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A transpiler is an Open Transpiler if programmers can open the hood of the transpiler and tune it for their own needs. In this post, I will explain what it means exactly, why we need it, and how it works. I’ll end up showing some specific JSweet v2 examples.

A little bit of history

Talking about Open Systems brings me back to the 80s. Back to the years when reflection and meta-level architectures where an active field of research already deeply bound to AI. At these glorious times, I was really impressed by Pattie Maes research. In 1987, she published a notorious paper called Concepts and experiments in computational reflection, which talks about how programs can self-modify their own behaviors.

At this time, many researchers (including myself as a newbie) worked on how to find the most elegant way to open languages (or more generally systems). One of the most elegant way was to make the language/system to be self-described. Some API would allow the programmer to access the system within the system itself and eventually modify it (which could in turn impact the description of the system itself, which is scary). The most famous try of such a self-describing language is probably Smalltalk, an object-oriented language that brought up the concept of a meta-class in order to describe and modify how classes work within the very same language. Extending that idea, I was always fascinated by OpenC++, a project created by Shigeru Chiba (also creator of Javassist), who had the smart idea to use meta-classes at compile time to tune the C++ compiler.

Because reflection was complicated for programmers and quite heavy for most use cases, finding the right way to open a system eventually led to Aspect Oriented Programming in 1996. AOP grew big and made a lot of buzz, including in the industry. However, in a way, the outcome of this field of research was disappointing, at least for me. Firstly because the leading team on the topic pushed Aspect Orientation through a language called AspectJ, while I still believe that Aspect Orientation is more about a programming/design style rather than about a language. Secondly because of the focus and objectives of Aspect Orientation itself. AOP was centered on means to handle the modularization of so-called crosscutting concerns. However, crosscutting concerns are intimately bound to how these concerns are implemented, which means that there are many manners to deal with crosscutting concerns, including OOP, Generative Programming and Reflection. Pretty early, I felt like the community was looking in a lot of directions, but lost the purpose of the core issue. AOP became some sort of big lab or container to talk about virtually any kind of language or system design and implementation issue. It is funny to think that AOP, in a way, failed to apply separation of crosscutting concerns to itself.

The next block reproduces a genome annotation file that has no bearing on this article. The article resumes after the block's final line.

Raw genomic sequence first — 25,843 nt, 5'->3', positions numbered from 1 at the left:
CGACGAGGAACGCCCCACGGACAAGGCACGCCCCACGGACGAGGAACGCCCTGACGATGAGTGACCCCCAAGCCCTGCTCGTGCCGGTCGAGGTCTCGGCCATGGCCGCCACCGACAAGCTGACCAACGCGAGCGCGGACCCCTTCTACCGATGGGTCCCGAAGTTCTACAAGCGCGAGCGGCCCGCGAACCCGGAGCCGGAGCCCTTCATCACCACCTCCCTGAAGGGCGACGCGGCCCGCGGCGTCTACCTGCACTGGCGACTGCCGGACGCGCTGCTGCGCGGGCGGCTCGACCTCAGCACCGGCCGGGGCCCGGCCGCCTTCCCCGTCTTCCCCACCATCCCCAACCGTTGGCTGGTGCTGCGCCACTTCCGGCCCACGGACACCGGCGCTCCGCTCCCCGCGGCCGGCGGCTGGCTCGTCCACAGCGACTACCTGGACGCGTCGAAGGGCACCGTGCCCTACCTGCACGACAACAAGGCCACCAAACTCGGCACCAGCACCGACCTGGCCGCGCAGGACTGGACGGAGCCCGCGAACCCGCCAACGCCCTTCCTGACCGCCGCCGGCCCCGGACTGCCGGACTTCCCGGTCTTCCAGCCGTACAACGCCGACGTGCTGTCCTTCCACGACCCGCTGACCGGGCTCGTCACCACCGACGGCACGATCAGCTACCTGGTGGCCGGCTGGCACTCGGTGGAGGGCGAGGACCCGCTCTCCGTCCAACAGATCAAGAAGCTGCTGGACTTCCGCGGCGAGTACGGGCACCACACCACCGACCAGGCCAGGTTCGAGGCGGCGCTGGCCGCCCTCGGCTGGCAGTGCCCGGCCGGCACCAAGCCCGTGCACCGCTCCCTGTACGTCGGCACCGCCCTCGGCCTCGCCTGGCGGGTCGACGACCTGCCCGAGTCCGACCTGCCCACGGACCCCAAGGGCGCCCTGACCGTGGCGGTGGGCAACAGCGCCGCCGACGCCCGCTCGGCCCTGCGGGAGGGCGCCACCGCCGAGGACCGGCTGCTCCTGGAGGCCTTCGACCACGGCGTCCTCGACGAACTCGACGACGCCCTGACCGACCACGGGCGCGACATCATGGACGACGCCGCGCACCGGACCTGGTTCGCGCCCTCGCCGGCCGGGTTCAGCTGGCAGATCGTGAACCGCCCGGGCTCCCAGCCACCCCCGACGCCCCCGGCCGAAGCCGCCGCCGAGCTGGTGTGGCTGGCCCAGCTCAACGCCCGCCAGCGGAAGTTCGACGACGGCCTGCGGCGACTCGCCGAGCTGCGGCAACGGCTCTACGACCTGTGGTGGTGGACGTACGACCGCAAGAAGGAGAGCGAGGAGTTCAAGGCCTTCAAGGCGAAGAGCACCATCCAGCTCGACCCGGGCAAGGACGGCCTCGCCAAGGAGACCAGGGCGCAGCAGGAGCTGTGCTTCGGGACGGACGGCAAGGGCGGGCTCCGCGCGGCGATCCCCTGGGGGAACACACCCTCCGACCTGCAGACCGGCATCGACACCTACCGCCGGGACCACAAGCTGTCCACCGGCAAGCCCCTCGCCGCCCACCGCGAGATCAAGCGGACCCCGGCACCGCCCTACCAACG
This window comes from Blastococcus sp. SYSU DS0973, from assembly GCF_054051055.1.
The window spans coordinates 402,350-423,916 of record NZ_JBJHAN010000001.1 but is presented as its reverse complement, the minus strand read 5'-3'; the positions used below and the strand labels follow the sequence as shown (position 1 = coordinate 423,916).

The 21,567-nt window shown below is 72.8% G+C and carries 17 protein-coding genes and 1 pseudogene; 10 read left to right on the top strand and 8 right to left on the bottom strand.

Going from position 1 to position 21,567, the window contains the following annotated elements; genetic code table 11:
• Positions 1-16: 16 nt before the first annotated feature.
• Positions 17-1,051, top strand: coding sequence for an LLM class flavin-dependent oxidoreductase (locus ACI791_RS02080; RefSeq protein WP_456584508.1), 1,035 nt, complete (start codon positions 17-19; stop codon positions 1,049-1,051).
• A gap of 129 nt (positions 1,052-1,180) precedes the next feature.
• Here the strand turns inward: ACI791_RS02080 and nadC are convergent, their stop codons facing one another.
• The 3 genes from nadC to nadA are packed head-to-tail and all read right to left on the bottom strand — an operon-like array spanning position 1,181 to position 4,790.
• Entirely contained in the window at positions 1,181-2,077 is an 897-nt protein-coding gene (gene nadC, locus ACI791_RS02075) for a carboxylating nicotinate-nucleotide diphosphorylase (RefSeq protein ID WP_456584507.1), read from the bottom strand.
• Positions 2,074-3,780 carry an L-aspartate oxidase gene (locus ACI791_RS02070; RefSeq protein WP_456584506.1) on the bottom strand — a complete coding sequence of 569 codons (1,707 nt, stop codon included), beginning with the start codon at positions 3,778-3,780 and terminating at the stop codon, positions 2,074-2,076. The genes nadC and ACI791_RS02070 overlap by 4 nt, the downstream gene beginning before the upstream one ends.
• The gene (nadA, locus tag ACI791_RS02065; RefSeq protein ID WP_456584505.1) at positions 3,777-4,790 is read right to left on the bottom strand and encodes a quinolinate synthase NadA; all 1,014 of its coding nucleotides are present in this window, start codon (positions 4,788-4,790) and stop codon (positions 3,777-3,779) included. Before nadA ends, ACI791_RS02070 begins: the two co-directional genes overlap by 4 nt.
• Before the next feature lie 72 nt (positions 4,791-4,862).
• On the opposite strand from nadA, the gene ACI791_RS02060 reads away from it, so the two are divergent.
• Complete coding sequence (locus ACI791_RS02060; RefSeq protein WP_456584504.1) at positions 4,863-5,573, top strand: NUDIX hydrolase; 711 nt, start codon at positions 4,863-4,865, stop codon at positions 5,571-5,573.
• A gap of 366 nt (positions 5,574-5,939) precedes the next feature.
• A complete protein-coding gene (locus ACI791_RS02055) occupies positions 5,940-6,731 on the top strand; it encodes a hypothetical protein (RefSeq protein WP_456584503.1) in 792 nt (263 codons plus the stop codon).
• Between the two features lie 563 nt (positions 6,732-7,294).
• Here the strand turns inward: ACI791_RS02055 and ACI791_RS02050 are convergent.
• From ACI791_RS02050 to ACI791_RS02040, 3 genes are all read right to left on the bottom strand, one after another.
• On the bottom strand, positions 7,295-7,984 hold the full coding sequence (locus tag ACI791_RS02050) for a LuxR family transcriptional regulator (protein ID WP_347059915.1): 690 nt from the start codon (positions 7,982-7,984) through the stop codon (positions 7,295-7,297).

In 2004, after being working actively on AOP during 6 years or so (my Ph.D. thesis was mainly about it), I decided that it led to too many issues (i.e. nowhere). So I went back to fundamentals and better scoped issues. That’s when I got interested in open transpilers such as Spoon, which I developed when I was working at INRIA. With Spoon, I worked on more pragmatic approaches such as annotations and templates to tune source code generation, which falls in the field of so-called Generative Programming. I ended up selecting various simple and pragmatic ways to open a transpiler. My main interests being about:

  • keep the tuning simple and understandable for any programmers (from simple tuning to advanced ones);
  • include type safety in that tuning: in short, if the tuning leads to generating incorrect code, it should be caught as early as possible by the open transpiler;
  • keep the tuning light and performant: the tuned transpiler should not imply any visible loss of performance for most transpilations, which in a way excludes complex code analysis and transformations.

The JSweet Open Transpiler (v2) was designed and implemented following these principles.